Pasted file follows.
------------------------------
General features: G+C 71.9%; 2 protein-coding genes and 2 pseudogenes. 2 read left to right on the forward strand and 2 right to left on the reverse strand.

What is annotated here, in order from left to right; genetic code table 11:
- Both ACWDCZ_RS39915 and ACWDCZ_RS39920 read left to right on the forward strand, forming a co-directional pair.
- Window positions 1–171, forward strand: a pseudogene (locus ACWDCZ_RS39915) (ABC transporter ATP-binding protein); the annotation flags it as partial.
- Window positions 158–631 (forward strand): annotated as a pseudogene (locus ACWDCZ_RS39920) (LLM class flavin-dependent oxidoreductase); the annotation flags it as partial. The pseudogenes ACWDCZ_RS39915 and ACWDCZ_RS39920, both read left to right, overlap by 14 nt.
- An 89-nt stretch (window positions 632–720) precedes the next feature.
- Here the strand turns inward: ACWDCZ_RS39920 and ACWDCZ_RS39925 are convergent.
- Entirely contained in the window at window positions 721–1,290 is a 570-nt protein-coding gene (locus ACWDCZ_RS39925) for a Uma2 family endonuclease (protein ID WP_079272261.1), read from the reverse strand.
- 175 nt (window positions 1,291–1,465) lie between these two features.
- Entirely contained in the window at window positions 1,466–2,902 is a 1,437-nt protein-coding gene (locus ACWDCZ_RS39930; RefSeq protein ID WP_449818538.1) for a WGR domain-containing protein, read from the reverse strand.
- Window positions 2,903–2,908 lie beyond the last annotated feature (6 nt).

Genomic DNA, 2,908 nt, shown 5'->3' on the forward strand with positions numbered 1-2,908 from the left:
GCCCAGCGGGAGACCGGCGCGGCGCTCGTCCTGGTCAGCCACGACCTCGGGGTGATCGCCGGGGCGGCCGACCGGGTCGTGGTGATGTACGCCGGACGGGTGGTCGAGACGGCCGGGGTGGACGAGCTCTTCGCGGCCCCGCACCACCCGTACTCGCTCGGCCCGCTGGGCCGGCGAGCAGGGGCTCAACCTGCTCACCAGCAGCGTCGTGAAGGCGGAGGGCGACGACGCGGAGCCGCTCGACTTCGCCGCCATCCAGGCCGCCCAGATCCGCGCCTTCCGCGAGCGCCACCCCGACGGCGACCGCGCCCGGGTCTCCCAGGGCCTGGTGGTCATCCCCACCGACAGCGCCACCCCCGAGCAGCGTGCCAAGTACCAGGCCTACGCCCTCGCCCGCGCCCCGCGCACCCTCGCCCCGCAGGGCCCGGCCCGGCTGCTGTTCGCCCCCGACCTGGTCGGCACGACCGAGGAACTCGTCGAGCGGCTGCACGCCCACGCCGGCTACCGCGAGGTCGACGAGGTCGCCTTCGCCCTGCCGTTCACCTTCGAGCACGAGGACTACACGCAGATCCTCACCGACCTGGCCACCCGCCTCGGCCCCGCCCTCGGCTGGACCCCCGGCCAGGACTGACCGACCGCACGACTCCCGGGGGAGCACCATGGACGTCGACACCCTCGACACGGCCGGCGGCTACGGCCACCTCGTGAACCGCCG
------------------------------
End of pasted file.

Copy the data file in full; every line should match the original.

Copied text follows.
General features: G+C 71.9%; 2 protein-coding genes and 2 pseudogenes. 2 read left to right on the forward strand and 2 right to left on the reverse strand.

What is annotated here, in order from left to right; genetic code table 11:
- Both ACWDCZ_RS39915 and ACWDCZ_RS39920 read left to right on the forward strand, forming a co-directional pair.
- Window positions 1–171, forward strand: a pseudogene (locus ACWDCZ_RS39915) (ABC transporter ATP-binding protein); the annotation flags it as partial.
- Window positions 158–631 (forward strand): annotated as a pseudogene (locus ACWDCZ_RS39920) (LLM class flavin-dependent oxidoreductase); the annotation flags it as partial. The pseudogenes ACWDCZ_RS39915 and ACWDCZ_RS39920, both read left to right, overlap by 14 nt.
- An 89-nt stretch (window positions 632–720) precedes the next feature.
- Here the strand turns inward: ACWDCZ_RS39920 and ACWDCZ_RS39925 are convergent.
- Entirely contained in the window at window positions 721–1,290 is a 570-nt protein-coding gene (locus ACWDCZ_RS39925) for a Uma2 family endonuclease (protein ID WP_079272261.1), read from the reverse strand.
- 175 nt (window positions 1,291–1,465) lie between these two features.
- Entirely contained in the window at window positions 1,466–2,902 is a 1,437-nt protein-coding gene (locus ACWDCZ_RS39930; RefSeq protein ID WP_449818538.1) for a WGR domain-containing protein, read from the reverse strand.
- Window positions 2,903–2,908 lie beyond the last annotated feature (6 nt).

Genomic DNA, 2,908 nt, shown 5'->3' on the forward strand with positions numbered 1-2,908 from the left:
GCCCAGCGGGAGACCGGCGCGGCGCTCGTCCTGGTCAGCCACGACCTCGGGGTGATCGCCGGGGCGGCCGACCGGGTCGTGGTGATGTACGCCGGACGGGTGGTCGAGACGGCCGGGGTGGACGAGCTCTTCGCGGCCCCGCACCACCCGTACTCGCTCGGCCCGCTGGGCCGGCGAGCAGGGGCTCAACCTGCTCACCAGCAGCGTCGTGAAGGCGGAGGGCGACGACGCGGAGCCGCTCGACTTCGCCGCCATCCAGGCCGCCCAGATCCGCGCCTTCCGCGAGCGCCACCCCGACGGCGACCGCGCCCGGGTCTCCCAGGGCCTGGTGGTCATCCCCACCGACAGCGCCACCCCCGAGCAGCGTGCCAAGTACCAGGCCTACGCCCTCGCCCGCGCCCCGCGCACCCTCGCCCCGCAGGGCCCGGCCCGGCTGCTGTTCGCCCCCGACCTGGTCGGCACGACCGAGGAACTCGTCGAGCGGCTGCACGCCCACGCCGGCTACCGCGAGGTCGACGAGGTCGCCTTCGCCCTGCCGTTCACCTTCGAGCACGAGGACTACACGCAGATCCTCACCGACCTGGCCACCCGCCTCGGCCCCGCCCTCGGCTGGACCCCCGGCCAGGACTGACCGACCGCACGACTCCCGGGGGAGCACCATGGACGTCGACACCCTCGACACGGCCGGCGGCTACGGCCACCTCGTGAACCGCCG